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Rock 'n' Roll 'Em.

By Matthew T. Everett

FEBRUARY 2, 1998:  After a promising, passionate affair in the 1950s and early '60s, rock 'n' roll and the visual media parted ways, to be reunited in the early '80s at a wedding chapel named MTV, and now seem to be spending middle age in the same domesticated, compromised way as the rest of us. But it hasn't always been so: the Elvis comeback special, the Ed Sullivan Show, and The Decline of Western Civilization have put some of the rawest and best rock 'n' roll right in our neighborhood theaters and living rooms—actual instances of image complementing music rather than simply selling it.

One of the most daring, if not entirely successful, attempts was Purple Rain, Prince's 1984 film debut. Ostensibly not autobiographical, it tells of a young black musician in Minneapolis who plays sexy, progressive, dance rock (like "Let's Go Crazy" and "When Doves Cry"—surprisingly similar to the music of Prince) and has troubles with a closed-minded community, his domineering father, and, busty Apollonia. More than a little over the top, it's still appealing in that flashy Miami Vice way, and the performance scenes are The Artist at his best.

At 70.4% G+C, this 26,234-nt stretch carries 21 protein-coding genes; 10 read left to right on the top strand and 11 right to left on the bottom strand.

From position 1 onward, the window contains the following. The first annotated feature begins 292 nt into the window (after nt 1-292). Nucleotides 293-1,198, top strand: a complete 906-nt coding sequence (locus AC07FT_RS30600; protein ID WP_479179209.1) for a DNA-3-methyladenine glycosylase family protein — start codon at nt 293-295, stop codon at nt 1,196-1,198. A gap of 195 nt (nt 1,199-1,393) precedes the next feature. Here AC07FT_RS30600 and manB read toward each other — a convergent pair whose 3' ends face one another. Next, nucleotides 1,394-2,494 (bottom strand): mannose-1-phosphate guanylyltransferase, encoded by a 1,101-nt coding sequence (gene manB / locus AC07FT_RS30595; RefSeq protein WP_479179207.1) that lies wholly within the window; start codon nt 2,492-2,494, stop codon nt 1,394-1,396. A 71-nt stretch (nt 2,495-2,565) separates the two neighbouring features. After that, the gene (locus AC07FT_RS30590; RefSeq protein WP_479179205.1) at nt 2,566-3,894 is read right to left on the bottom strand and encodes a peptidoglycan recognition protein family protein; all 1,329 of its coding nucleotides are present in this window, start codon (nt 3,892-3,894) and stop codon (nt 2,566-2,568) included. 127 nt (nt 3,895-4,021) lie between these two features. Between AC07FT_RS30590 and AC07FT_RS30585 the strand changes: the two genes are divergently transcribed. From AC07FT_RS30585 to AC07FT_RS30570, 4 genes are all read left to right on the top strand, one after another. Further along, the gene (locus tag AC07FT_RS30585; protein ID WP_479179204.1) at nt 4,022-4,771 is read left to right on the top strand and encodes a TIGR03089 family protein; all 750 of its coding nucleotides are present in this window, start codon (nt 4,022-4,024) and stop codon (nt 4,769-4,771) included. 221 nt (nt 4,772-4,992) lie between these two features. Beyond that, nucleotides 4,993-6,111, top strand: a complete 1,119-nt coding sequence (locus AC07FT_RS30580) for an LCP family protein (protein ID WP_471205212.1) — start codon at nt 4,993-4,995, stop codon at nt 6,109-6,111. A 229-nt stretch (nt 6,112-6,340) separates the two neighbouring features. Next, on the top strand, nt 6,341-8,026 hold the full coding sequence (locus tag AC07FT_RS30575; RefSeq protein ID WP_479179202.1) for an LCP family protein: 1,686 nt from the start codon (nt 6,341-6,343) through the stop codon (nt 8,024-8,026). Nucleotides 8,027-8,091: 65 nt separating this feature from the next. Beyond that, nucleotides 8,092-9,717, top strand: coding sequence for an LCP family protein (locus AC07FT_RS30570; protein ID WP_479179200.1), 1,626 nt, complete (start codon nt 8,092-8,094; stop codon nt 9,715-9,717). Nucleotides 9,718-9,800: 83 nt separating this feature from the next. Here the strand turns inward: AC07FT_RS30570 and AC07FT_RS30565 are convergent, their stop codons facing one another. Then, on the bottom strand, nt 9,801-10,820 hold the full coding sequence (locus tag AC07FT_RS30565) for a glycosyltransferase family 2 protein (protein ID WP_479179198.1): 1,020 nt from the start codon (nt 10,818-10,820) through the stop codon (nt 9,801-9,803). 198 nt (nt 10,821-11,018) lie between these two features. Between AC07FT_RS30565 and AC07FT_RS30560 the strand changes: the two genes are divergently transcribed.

While Prince remains watchable because of his authenticity, Rob Reiner takes a cynical, satiric shot at the excesses of arena rock in the mockumentary This Is Spinal Tap. Reiner stars as Marty Di Bergi, chronicler of the 1984 tour of the band Spinal Tap (Christopher Guest, Michael McKean, and Harry Shearer). It bites at the band members, the managers, the industry execs, the groupies and fans; no one associated with the bunch who wrote "Big Bottom Girls" is spared from Reiner's venom. The movie only gets funnier as the band desperately tries to hold onto their audience (the hilariously anticlimactic unveiling of the 18-inch Stonehenge recreation is one of the final straws on the tour). And, of course, "This one goes to 11."

The undeniable cornerstone of the rock-video-as-movie genre, the single work that set the stage for MTV and the modern conflation of image and music, is A Hard Day's Night, the Beatles' first and best movie, from 1964. Directed at breakneck speed by Richard Lester, the movie is constantly on the run, as are the boys in the band (the opening chase scenes are perhaps some of the most enduring images of the Beatles) and the incisive, nonsensical dialogue. Some of the best early songs are on the soundtrack, including the title track, "Can't Buy Me Love," and "I Should Have Known Better." It's so much fun that the adolescent hysteria which accompanied it is easy to understand. Yeah, the commodification of the Beatles' image was a little, well, predatory, but its manipulation is so masterful that it's impossible not to love it. And, as A Hard Day's Night shows, they were such a nice bunch of lads...

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